In Austria, Voters Choose “Right-Wing Populism”
As was the case with both Obama and Trump in the United States, “change” was a major theme in Kurz’s wildly successful campaign to become Austria’s next chancellor. His posters featured the slogan “time for something new.” In the case of Austria, “change” and “new” was widely understood to mean a crackdown on the open borders fanaticism of unchecked and unelected bureaucrats in Brussels. “It is time for change in this country. Today is a strong order for us, to change this country, and I say thank you to you all who made this possible,” said Kurz, who at age 27 was appointed to serve as Europe’s youngest-ever foreign minister and in May took over the right-of-center (relative to European politics) Austrian People’s Party (ÖVP). “I’m overwhelmed, I am happy, and I look forward to working for Austria.”
As in Germany and other nations, at the forefront of virtually everybody’s mind in the election was the uncontrolled immigration tsunami of recent years, which has seen millions of Muslims from Africa and the Middle East flood into Europe to resettle at taxpayer expense. Kurz and his newly reinvigorated ÖVP made the immigration issue a centerpiece of the successful campaign. Among his claims to fame, Kurz boasted of his role in shutting down the seemingly never-ending trail of migrants heading toward Austria, Germany, Sweden, and other EU nations through the Balkans. He also repeatedly called for shutting down the migrant influx coming into Europe through the Mediterranean. Another oft-repeated talking point was the supposed need for a “burka ban,” as well as stronger efforts to “integrate” Austria’s surging Muslim population. Voters across Europe and America overwhelmingly favor a ban on further Islamic immigration into the West.
On other issues, Kurz also sounded good to conservative-leaning voters. Reducing taxes on income and wages, for instance, were a key campaign promise. As one way to cut spending, Kurz has proposed reining in immigrants’ access to taxpayers’ largess from the welfare state, a pledge that was crucial to his popularity. In a statement summarizing what he claims to stand for, Kurz sounded practically libertarian: “For freedom, for individual responsibility and solidarity.” In a statement that might appeal to increasingly aware voters waking up to the establishment’s deceptive operations, he even claimed that the idea of “left” and “right” are “pigeonholes from past centuries.” Perhaps taking a lesson from Trump, Kurz appears to have recognized the immense influence of the alternative media in shaping narratives and public opinion today.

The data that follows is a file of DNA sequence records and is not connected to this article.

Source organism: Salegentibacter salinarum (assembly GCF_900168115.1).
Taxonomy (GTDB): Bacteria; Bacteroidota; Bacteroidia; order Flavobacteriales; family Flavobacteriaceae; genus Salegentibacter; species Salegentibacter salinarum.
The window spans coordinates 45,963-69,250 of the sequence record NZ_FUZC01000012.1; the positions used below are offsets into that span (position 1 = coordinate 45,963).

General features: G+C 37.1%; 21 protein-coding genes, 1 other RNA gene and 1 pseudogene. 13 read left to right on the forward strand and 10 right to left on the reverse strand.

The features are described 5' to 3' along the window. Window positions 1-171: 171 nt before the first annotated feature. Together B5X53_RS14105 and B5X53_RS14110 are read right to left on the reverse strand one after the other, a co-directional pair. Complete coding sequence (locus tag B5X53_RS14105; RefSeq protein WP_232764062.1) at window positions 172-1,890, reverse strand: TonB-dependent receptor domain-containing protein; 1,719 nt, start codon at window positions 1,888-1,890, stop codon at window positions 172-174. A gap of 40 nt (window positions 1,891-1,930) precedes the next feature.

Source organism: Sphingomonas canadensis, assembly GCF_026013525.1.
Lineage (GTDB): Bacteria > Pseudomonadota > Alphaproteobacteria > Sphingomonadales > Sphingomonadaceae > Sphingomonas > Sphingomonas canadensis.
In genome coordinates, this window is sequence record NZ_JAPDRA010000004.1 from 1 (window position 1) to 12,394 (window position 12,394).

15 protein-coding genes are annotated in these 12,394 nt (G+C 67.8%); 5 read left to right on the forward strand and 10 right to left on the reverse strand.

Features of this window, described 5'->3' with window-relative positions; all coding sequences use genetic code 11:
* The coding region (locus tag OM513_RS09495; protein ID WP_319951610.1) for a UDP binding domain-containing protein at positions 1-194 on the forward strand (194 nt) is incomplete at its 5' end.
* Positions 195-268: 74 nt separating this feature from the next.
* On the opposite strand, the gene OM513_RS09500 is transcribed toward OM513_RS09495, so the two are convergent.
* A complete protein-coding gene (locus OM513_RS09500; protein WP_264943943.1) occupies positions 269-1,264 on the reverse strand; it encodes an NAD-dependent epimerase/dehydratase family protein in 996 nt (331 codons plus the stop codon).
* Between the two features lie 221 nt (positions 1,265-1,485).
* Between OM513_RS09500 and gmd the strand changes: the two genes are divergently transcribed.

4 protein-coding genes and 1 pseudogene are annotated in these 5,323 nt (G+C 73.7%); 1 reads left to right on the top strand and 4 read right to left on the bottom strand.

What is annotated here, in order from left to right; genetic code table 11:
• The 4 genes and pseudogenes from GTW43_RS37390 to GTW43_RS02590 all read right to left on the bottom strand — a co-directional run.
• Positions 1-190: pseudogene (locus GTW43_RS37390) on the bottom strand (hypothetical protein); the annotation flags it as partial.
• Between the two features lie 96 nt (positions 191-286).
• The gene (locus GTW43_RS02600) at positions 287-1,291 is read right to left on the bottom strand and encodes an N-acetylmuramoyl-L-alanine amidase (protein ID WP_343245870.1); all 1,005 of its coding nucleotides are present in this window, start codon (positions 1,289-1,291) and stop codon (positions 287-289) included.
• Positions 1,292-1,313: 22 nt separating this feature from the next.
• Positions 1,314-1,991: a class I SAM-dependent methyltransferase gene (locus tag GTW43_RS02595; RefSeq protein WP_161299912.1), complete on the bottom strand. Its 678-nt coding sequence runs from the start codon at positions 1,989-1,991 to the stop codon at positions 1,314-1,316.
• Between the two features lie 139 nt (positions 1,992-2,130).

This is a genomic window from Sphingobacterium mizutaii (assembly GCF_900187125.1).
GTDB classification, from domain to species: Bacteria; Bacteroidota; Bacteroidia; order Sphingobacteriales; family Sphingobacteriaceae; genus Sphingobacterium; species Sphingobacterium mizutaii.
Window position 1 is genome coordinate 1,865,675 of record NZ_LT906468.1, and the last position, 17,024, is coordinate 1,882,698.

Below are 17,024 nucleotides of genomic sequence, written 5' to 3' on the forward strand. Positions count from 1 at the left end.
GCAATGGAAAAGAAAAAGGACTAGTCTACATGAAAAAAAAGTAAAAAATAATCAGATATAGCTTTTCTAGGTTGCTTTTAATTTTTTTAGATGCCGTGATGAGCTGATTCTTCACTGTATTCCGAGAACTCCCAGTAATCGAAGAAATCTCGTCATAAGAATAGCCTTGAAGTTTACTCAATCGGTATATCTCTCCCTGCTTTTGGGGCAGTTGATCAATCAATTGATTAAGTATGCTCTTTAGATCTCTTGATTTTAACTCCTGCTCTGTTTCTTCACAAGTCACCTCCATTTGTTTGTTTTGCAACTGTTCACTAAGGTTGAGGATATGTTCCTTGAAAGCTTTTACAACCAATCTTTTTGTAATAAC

However, Kurz has also taken a number of globalist positions in line with establishment demands. While the pro-liberty Freedom Party has campaigned to exit the controversial EU superstate, Kurz has embraced it — or at least the concept of it. Indeed, Kurz actually criticized those who sought to “destroy” the EU, saying that the Austrian government, which is set to assume the rotating presidency of the EU Council next year, must be “strongly pro-European.” Kurz has also campaigned in favor of the globalist-backed “Treaty on the Prohibition of Nuclear Weapons,” which, much like gun control, would disarm legitimate governments while doing essentially nothing to disarm rogue regimes.
Kurz is also is part of a new generation — so-called “millennials” — that seems indifferent or outright hostile to the traditional moral values that underpinned Christendom and Western civilization for centuries. For instance, without the benefit of marriage, Kurz has a “live-in” girlfriend, a bureaucrat from the finance ministry. And just a few years ago, Kurz was reportedly “best known for driving around the city in an SUV surrounded by scantily clad women in an attempt to attract young voters,” reported Germany’s establishment-controlled Spiegel Online. Photos that have emerged are almost incredible.